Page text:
My drivers-ed teacher taught the standard Illinois Rules Of the Road protocol and instilled solid habits in we fledgling motorists. She even gave each of us a one-time lesson in stick-shift driving. Because the school’s cars were all automatics, she graciously – perhaps foolishly – volunteered her Ford Thunderbird. If that car were around today, I’m sure the clutch would still bear the scars of my awkward footwork.
One of my teacher’s lessons concerned the right way to turn left. She explained that the rules were set up to maximize the flow of traffic and benefit everyone. She told us that waiting for oncoming traffic to clear, with your car remaining even with the stop light meant that only one car would be able to turn left when the light changed to yellow and oncoming traffic stopped. Instead, she had us pull to the center of the intersection so that we could clear the area quickly on the yellow light and allow a couple more cars to turn left behind us before the light turned red.
Today, I see lots of people who don’t do what my drivers-ed teacher taught us to do. Not surprisingly, that results in exactly what my teacher predicted – everyone else has to wait.
Another way to see that is that when people only look after their own needs, others suffer. That sounds a lot like today’s politics. I wrote about that last week in a slightly snarky piece called Hollering.
This time, though, it’s specifically about the effects on others of those people only looking out for themselves – and those effects are always negative. An example is the crazy-easy way it is to circumvent our pathetic little protections against the wrong person getting their hands on an assault rifle and thousands of rounds of ammunition. The consequences for others are often lethal.
Another example is the fundamentally fraudulent, proven false for over 35 years, supply side economics. It is the practice of stacking the deck in favor of those who already have lots, with the phony promise that somehow benefits will “trickle down” to the little people. That hasn’t work out well for most “little people”.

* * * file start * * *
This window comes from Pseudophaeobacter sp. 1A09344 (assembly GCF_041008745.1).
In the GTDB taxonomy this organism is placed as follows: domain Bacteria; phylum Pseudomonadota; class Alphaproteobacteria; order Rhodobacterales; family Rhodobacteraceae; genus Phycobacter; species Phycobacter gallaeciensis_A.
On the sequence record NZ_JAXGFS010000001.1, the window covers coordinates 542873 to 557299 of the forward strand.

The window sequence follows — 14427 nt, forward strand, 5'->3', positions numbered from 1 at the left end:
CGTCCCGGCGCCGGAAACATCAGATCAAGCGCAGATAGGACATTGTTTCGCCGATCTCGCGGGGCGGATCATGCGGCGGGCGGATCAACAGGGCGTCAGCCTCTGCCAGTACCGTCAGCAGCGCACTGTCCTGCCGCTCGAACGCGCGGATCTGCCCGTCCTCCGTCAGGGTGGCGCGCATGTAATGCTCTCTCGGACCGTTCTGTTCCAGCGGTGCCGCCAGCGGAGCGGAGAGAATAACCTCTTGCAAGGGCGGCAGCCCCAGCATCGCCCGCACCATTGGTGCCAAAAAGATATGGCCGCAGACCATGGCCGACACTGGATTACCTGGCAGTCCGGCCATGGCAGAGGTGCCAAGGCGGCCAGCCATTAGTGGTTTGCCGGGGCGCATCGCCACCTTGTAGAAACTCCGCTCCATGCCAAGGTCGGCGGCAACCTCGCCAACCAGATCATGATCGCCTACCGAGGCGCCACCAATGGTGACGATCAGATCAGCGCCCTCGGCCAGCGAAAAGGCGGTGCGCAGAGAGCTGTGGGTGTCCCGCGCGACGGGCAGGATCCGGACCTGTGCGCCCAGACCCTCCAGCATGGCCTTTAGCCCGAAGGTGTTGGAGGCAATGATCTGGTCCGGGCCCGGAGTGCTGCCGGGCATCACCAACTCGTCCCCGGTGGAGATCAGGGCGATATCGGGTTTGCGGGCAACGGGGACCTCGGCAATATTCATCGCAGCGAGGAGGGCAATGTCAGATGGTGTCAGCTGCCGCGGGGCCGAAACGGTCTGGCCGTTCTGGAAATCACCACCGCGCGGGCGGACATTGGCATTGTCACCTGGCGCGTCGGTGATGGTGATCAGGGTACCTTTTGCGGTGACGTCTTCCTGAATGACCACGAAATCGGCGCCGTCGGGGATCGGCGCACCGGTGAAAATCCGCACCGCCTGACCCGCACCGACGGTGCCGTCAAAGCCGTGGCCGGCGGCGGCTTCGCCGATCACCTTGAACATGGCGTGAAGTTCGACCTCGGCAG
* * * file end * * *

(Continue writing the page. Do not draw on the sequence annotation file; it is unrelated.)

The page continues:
In contrast, when we all play together and play by rules designed to benefit everyone, we’re all better off. Look at Medicare as an example. The only people who don’t like Medicare are the providers who are prevented from over-charging – nobody who is on Medicare doesn’t like it. The same goes for Social Security. And public education. And protecting the environment. Sure, there are people who have to put some effort and some cash into doing the right things, but we’re all better off for that. Indeed, since the EPA started its efforts in 1970, the Cuyahoga River in Cleveland hasn’t caught fire – not even once. Lake Michigan is clean and safe for swimming. And the air no longer stings the eyes and throats of people in Los Angeles.
When we all play by rules that help us all, we are all better off. Just like when we turn left the right way.
Ed. note: There is much in America that needs fixing and we are on a path to continually fail to make things better. It is my goal to make a difference – perhaps to be a catalyst for things to get better. That is the reason for these posts. To accomplish the goal requires reaching many thousands of people and a robust dialogue. Please help by passing this along and encouraging others to do the same. Thanks. JA
Copyright 2019 by Jack Altschuler
Reproduction and sharing are encouraged, providing proper attribution is given.